Yasiel Puig homer has whiff-prone Dodgers smelling like a rose in win
Yasiel Puig’s phenomenal rookie season reached a new pinnacle Sunday when he turned a historic display of futility into a footnote washed away by more Dodgers glory.
Puig, after flailing through three of the team’s 20 strikeouts against the Cincinnati Reds, hammered an 11th-inning home run into Dodger Stadium’s left-field pavilion, delivering his team a 1-0 victory.
The strikeout total broke the record for the most by a Dodgers team in the modern era (since 1900), according to the Elias Sports Bureau.
“You put your at-bats behind you every single time — what’s in the past is in the past,” said Puig, who thrust both arms upward in the instant after his bat charged through a changeup delivered by Reds reliever Curtis Partch (0-1).
“Even though three of those 20 strikeouts were mine, I kept giving it everything I had,” Puig, speaking in Spanish, said through a translator. “We adjusted inning by inning, and the result was the result. My team won.”
The victory, their 26th in 32 games, made the first-place Dodgers 9-1 since the All-Star break and 56-48 overall, and increased their lead over Arizona to 2 1/2 games in the National League West.
Cincinnati starting pitcher Tony Cingrani, a left-handed rookie drafted in 2011 from Rice University, allowed one hit and one walk in seven innings, striking out 11. The hit was a single that Dodgers pitcher Chris Capuano lined up the middle with two outs in the third.
Dodgers bats waved at even more air after Cingrani left, as relievers Manny Parra, Sam LeCure and Partch combined for nine strikeouts in 3 2/3 innings.
“I don’t even know if the guys realized [they had 20 strikeouts]; you’re just playing the inning, trying to win a game,” Dodgers Manager Don Mattingly said. “One of those days. I didn’t realize it was 20, but it wasn’t in nine innings.
“I don’t know what it tells us other than it tells us we got a win today.”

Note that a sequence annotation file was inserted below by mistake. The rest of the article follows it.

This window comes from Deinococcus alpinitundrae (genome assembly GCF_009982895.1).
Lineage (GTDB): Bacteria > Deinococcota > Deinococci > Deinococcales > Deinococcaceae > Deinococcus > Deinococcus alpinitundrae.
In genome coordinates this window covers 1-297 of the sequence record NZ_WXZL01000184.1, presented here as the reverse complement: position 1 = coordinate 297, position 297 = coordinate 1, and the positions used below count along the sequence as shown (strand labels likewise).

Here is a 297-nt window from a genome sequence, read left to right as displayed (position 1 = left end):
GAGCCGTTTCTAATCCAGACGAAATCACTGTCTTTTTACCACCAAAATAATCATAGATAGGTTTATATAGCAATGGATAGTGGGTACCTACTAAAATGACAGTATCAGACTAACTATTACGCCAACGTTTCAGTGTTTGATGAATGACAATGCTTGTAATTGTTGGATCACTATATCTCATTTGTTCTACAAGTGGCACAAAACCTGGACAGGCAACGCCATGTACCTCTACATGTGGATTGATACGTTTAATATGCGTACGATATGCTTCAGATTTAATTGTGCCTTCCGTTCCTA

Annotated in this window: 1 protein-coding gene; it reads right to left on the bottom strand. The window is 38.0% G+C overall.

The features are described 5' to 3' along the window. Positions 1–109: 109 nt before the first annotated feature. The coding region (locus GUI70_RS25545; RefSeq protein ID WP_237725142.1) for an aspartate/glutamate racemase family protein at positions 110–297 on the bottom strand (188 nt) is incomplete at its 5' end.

Every starter struck out, with the Nos. 2-4 batters, Puig, Adrian Gonzalez and Hanley Ramirez, and catcher Tim Federowicz each whiffing three times.
Even substitutes Skip Schumaker, Nick Punto and Elian Herrera went down on strikes in their first at-bats.
Federowicz struck out following a Juan Uribe double in the eighth inning and then left Ramirez stranded at second in the 10th after a leadoff single.
Puig’s personal frustration was amplified when he walked to lead off the seventh but was picked off first base by Cingrani.
Then in the ninth, he sharply objected to a called strike, glared at plate umpire Mike Muchlinski, then went down swinging on the next pitch.
“I went to do what Gonzalez advised me to do,” Puig said about his 11th-inning mind-set. “Go hit the ball, have patience.”
The Dodgers were able to extend the game because their pitchers, led by starter Capuano, limited the Reds to three hits and two walks.
After Capuano surrendered a single grounded up the middle by Joey Votto, the Reds’ No. 3 hitter, he retired the next 13 batters.
The Reds threatened in the sixth when No. 8 batter Devin Mesoraco hit a leadoff double and moved to third on a bunt.
With the Dodgers’ infield in, Cincinnati’s Derrick Robinson failed to get a suicide squeeze bunt in play, then bounced to third baseman Uribe, who got Mesoraco into a rundown in which he was tagged out.
Relievers Ronald Belisario, Paco Rodriguez, Kenley Jansen and Brandon League (6-3) — who won for the third time in a week — contributed to the shutout with 41/3 innings of hitless work.
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